Northwestern University and Evanston's Only Daily News Source Since 1881

The Daily Northwestern

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Northwestern University and Evanston's Only Daily News Source Since 1881

The Daily Northwestern

Northwestern University and Evanston's Only Daily News Source Since 1881

The Daily Northwestern

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Resnick: The downside to being secretly serviced

It is always a shame to get one’s hand caught in the cookie jar. This is especially true if the hands belong to United States Secret Service agents and the jar is an awkward abuse of conduct involving prostitutes in Cartagena, Colombia.

On Friday, 11 Secret Service agents were placed on leave and flown back to the United States from their post in Cartagena, where President Barack Obama was set to arrive for the Summit of the Americas conference. This year’s conference is called “Connecting the Americas: Partners for Prosperity,” and the focus is on overcoming poverty, citizen security and disasters, among other issues affecting the Western Hemisphere. But national focus was on the dismissal of the agents who allegedly were drunkenly carousing in the five-star Hotel Caribe and brought women, presumably prostitutes, back to their rooms. Hotel staff purportedly found one unfortunate agent involved in a dispute over paying the woman visiting his room. If you’re going to hire ladies for sex, at least have the decency to pay them. One would think his salary could accommodate it.

The initial question that arose after these men were sent packing back to the states was whether Obama’s security was threatened as his men were introducing themselves to the local women. However, White House officials contend that there were no security breaches.

When all is said and done, I don’t think they did anything garishly wrong, but they strengthened a belief that the United States is a paternalistic country. The simple fact that American officials thought it was permissible to have sex with local prostitutes demonstrates how this country feels entitled to everything. Some U.S. military members have been accused of inappropriate behavior as well, five of whom have been forced to stay in confinement in Colombia. So now that we know that the president is all fine and dandy, this whole fiasco amounts to a mere display of idiocy by Americans.

I get that this is a pretty big flub. But the act itself is not what is so bad about this situation. Not to condone their actions, but prostitution is legal in parts of Colombia. The problem lies in the fact that America is already perceived as entitled by many other countries and this further blemishes our reputation. Obviously if prostitutes are about, people are going to request their services. But when government agents are involved, it is a reflection of the country as a whole. It makes us look like we expect that prostitutes are an acceptable sidenote to a business trip.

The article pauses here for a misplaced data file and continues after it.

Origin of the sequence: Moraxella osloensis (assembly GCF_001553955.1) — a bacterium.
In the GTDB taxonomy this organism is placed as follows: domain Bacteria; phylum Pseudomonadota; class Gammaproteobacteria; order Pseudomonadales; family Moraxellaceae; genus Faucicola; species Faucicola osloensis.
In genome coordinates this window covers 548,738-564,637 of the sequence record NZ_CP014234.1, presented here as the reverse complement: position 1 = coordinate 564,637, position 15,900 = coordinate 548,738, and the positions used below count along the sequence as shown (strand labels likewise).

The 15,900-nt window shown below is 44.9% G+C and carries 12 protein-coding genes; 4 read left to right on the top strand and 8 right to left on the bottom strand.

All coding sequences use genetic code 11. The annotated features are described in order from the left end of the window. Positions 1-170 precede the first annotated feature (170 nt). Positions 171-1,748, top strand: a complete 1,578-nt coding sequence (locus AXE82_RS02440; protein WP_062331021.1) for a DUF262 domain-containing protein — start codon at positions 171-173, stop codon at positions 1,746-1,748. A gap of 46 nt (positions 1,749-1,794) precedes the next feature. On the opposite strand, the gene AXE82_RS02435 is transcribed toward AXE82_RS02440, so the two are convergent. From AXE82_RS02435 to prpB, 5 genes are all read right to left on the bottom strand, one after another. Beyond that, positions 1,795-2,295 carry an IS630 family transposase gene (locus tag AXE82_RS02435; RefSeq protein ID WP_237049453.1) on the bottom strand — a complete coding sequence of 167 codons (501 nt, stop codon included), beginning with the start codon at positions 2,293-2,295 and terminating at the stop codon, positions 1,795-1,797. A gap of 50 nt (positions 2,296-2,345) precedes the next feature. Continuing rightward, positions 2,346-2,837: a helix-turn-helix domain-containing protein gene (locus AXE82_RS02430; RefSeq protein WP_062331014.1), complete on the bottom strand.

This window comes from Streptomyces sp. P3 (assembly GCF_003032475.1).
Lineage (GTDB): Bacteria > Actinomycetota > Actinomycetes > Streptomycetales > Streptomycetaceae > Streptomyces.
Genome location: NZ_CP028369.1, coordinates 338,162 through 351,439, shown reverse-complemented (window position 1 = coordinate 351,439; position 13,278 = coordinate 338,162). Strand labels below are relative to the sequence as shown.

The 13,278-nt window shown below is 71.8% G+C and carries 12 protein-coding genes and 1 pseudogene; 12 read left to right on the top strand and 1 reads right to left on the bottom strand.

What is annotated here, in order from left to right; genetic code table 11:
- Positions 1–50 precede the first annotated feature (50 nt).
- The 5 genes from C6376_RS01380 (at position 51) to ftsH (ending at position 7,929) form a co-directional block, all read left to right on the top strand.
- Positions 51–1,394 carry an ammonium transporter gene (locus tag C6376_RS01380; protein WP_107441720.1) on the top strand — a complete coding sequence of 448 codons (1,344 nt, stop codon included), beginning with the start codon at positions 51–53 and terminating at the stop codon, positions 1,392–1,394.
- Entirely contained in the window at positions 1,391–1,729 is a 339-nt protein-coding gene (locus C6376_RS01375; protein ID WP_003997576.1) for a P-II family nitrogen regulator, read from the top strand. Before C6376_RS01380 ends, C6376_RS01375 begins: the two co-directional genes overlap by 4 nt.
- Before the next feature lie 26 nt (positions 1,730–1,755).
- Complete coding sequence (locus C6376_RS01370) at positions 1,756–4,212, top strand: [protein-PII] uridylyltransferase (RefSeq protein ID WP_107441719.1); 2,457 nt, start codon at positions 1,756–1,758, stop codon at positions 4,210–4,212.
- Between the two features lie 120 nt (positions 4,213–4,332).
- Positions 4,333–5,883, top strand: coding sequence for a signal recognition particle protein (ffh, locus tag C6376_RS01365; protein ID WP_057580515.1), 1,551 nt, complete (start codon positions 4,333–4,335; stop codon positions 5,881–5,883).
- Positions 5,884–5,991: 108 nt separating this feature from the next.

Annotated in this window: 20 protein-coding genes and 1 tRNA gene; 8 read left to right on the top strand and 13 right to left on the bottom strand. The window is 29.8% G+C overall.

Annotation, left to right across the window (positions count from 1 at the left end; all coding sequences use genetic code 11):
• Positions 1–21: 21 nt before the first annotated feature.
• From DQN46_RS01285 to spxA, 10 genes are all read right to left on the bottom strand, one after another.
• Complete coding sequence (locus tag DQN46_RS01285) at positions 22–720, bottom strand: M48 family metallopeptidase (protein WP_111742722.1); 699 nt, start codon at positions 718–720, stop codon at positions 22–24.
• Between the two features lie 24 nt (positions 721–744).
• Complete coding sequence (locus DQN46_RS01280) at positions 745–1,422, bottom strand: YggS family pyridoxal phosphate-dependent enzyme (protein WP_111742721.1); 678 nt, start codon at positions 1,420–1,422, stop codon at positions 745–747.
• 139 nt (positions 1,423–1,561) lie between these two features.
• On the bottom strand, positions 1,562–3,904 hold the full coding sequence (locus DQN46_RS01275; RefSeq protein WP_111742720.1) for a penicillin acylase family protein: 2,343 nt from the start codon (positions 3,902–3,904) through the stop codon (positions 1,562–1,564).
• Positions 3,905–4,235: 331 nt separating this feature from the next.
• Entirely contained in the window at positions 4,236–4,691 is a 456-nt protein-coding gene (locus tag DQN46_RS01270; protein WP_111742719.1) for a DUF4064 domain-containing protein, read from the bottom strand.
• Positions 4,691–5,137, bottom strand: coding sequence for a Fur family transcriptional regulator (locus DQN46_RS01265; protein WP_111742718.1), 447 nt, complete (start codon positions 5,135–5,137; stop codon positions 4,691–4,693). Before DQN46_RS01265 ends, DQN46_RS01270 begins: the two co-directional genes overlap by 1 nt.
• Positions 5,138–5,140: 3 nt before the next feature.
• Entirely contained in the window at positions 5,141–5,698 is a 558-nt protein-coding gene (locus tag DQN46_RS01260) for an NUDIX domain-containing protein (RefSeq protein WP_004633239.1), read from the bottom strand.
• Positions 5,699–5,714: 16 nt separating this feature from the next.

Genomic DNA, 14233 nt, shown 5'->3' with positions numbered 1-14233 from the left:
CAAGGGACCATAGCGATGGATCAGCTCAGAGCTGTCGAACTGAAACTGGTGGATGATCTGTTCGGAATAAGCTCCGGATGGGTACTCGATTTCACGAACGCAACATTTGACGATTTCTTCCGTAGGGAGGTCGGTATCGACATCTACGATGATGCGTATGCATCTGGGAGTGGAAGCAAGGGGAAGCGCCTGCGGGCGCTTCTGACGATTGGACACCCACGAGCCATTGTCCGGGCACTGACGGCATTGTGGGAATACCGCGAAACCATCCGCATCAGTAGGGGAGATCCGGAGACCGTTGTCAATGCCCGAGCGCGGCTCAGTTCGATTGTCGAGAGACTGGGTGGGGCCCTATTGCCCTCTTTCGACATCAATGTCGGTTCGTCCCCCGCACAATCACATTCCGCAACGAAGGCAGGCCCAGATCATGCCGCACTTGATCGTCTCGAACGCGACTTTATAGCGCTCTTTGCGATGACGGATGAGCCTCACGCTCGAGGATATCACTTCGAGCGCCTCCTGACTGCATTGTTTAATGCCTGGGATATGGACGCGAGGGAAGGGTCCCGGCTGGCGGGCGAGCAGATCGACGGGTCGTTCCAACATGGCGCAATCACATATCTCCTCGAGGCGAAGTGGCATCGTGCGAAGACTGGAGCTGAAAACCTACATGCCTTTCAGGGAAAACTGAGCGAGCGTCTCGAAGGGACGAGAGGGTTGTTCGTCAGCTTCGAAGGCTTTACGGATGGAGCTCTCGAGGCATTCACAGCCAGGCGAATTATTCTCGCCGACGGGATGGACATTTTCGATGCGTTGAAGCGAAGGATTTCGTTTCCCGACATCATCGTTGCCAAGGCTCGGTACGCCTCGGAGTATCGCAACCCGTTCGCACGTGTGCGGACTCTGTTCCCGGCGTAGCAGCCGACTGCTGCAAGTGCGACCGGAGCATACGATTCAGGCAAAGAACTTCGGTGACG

Also, I’m sure this has happened before. Not one of us would know about this situation, if not for the guy who got caught mid-money dispute. It’s just another violation of tact that makes the world, or at least South America, waggle its finger admonishingly at us yet again.

It casts a scuzzy shadow on the whole summit, created to find collaborative solutions to problems that extend beyond a secret service agent’s inability to pay for a good time. When I think back to Bill Clinton’s terms, I remember good old Monica Lewinsky before thinking of his sick sax solos on late night television.

No matter the fate of these agents or the outcome of the summit itself, this weekend will forever be associated with Secret Service members looking for a good time. Seeking prostitutes with reckless abandon has implications for the country’s international identity. It reads as America thinking it is superior enough to reap the rewards of anything foreign countries have to offer.

Now the families of these men have to publicly deal with this, too. Obviously we have a right to know about our officials’ philandering, but I can’t help feeling bad for the wives of these men, who are now part of the national joke.

There’s no point browbeating some guys for seeking solicited sex, but they do bear a responsibility to represent something that is bigger than themselves. Being a foreigner in another country means you represent your homeland. The actions of these agents are a reflection of arrogance. I guess the United States deserves the right to both come into a strange land to fix its problems, and “experience” its culture. An air of paternalism will linger long after the summit is over.

Gideon Resnick is a Medill freshman. He can be reached at [email protected]

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Resnick: The downside to being secretly serviced